Source: Pandemic Design –
One interesting topic I come across is “how will our pandemic experience influence technology and design in the coming years“, even after the coronavirus is long gone (preferably) or at least under control? There is a growing awareness that there are things we could be doing better to minimize infection transmission in various commercial and institutional settings, in addition to hospitals where this has been an obvious concern. Even if the coronavirus is completely defeated, reducing the spread of more routine “germs” like colds and influenza or gastrointestinal “bugs” would make good business sense overall, as those account for lost productivity and suffering too. Maybe it’s time we pay more attention to infection prevention in general, beyond just hand washing.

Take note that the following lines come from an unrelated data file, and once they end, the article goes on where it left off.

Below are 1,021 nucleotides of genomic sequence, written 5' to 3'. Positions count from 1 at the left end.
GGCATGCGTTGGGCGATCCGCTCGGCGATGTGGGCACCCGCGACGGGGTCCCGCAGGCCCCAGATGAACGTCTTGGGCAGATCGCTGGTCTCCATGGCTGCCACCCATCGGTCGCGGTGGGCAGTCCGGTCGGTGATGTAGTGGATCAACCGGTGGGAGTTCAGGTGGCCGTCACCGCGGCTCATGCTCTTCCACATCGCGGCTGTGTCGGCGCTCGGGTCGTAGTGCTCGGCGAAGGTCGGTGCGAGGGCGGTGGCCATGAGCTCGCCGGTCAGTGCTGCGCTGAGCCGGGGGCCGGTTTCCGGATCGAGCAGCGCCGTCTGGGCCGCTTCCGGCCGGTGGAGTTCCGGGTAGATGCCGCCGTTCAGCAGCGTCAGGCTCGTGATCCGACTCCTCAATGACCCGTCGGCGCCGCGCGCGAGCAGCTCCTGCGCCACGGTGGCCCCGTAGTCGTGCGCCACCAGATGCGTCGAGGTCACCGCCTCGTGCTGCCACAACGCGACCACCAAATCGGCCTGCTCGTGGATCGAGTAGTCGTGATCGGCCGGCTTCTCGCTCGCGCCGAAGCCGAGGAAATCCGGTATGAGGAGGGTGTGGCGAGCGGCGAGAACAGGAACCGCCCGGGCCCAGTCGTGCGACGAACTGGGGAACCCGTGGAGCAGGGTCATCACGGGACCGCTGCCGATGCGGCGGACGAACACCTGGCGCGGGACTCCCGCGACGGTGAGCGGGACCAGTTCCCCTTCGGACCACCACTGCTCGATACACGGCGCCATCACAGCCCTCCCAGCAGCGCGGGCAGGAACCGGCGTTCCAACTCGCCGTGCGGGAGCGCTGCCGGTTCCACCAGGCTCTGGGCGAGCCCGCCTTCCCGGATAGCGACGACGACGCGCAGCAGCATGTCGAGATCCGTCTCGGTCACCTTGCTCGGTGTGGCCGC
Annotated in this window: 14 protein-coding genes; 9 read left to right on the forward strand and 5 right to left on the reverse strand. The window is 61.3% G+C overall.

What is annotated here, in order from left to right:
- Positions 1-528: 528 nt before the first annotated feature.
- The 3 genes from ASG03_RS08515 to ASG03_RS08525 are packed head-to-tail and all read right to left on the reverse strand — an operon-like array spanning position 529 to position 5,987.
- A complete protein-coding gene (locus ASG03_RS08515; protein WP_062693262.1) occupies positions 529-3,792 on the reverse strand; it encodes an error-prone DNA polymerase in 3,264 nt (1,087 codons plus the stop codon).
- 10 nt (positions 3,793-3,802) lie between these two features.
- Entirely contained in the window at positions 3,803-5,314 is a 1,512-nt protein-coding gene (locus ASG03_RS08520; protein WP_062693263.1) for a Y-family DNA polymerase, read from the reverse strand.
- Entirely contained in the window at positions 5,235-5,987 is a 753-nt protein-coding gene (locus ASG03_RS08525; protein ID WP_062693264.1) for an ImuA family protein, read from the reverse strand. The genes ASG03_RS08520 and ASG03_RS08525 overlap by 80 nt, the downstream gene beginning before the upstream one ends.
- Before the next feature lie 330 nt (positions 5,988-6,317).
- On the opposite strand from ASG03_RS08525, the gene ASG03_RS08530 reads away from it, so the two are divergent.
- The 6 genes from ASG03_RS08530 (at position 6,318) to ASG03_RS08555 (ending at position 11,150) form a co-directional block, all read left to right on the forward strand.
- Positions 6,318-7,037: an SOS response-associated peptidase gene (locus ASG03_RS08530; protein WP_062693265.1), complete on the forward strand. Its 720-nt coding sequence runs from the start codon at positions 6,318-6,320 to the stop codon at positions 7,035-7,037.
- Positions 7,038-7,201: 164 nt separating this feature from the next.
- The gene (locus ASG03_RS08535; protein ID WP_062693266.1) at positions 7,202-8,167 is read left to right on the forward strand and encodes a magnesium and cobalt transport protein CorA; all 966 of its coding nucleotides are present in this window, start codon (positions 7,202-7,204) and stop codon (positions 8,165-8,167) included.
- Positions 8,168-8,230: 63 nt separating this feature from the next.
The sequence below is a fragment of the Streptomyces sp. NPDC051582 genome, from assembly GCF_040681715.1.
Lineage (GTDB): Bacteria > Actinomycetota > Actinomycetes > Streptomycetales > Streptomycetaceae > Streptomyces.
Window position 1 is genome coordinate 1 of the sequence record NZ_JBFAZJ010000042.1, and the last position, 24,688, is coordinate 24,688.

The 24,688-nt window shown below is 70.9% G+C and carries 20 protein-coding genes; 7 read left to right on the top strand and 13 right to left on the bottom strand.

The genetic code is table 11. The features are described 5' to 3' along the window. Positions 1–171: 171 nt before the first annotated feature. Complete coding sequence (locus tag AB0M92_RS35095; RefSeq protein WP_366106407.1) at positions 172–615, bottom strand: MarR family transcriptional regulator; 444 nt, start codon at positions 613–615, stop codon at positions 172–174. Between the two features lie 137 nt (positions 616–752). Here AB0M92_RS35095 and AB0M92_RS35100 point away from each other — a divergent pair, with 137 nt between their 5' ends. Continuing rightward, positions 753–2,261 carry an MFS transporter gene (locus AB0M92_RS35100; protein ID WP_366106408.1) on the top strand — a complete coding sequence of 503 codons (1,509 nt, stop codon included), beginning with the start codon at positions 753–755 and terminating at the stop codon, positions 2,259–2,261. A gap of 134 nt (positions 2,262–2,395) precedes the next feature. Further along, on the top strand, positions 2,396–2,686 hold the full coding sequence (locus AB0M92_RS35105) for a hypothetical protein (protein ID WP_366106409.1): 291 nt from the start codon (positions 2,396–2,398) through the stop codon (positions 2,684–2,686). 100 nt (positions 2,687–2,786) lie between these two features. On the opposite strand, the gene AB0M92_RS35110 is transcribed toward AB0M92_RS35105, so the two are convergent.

With this interest in mind, I recently agreed to participate on an Advisory Board with a local firm, fabrik architects inc., to provide input on design, materials, and devices that can be used in projects to address the current pandemic and possibly other infection transmission concerns. The Advisory Board members include architects, engineers, and epidemiologists. I look forward to contributing whatever expertise and ideas I have on things like UV disinfection and antimicrobial materials, in what is sometimes called “engineered infection prevention“. It is one way that academics can help to translate current research into new best practices.
2 thoughts on “Pandemic Design – Future Impacts”
Interesting. Any thoughts on ways to keep the friendly microbes that help our gut biomes while getting rid of the baddies?
Good question, and a bit outside of my expertise. But it’s my understanding that a good and varied diet helps keep a healthy mix of helpful microbes in the gut, and this lessens the chance of a bad microbe being able to take over. And then, if we can avoid ingesting nasty gut microbes (like some E. coli, Salmonella, norovirus, etc.) we’ll be better off too. This is where sanitization, disinfection, hand-washing, etc. comes in.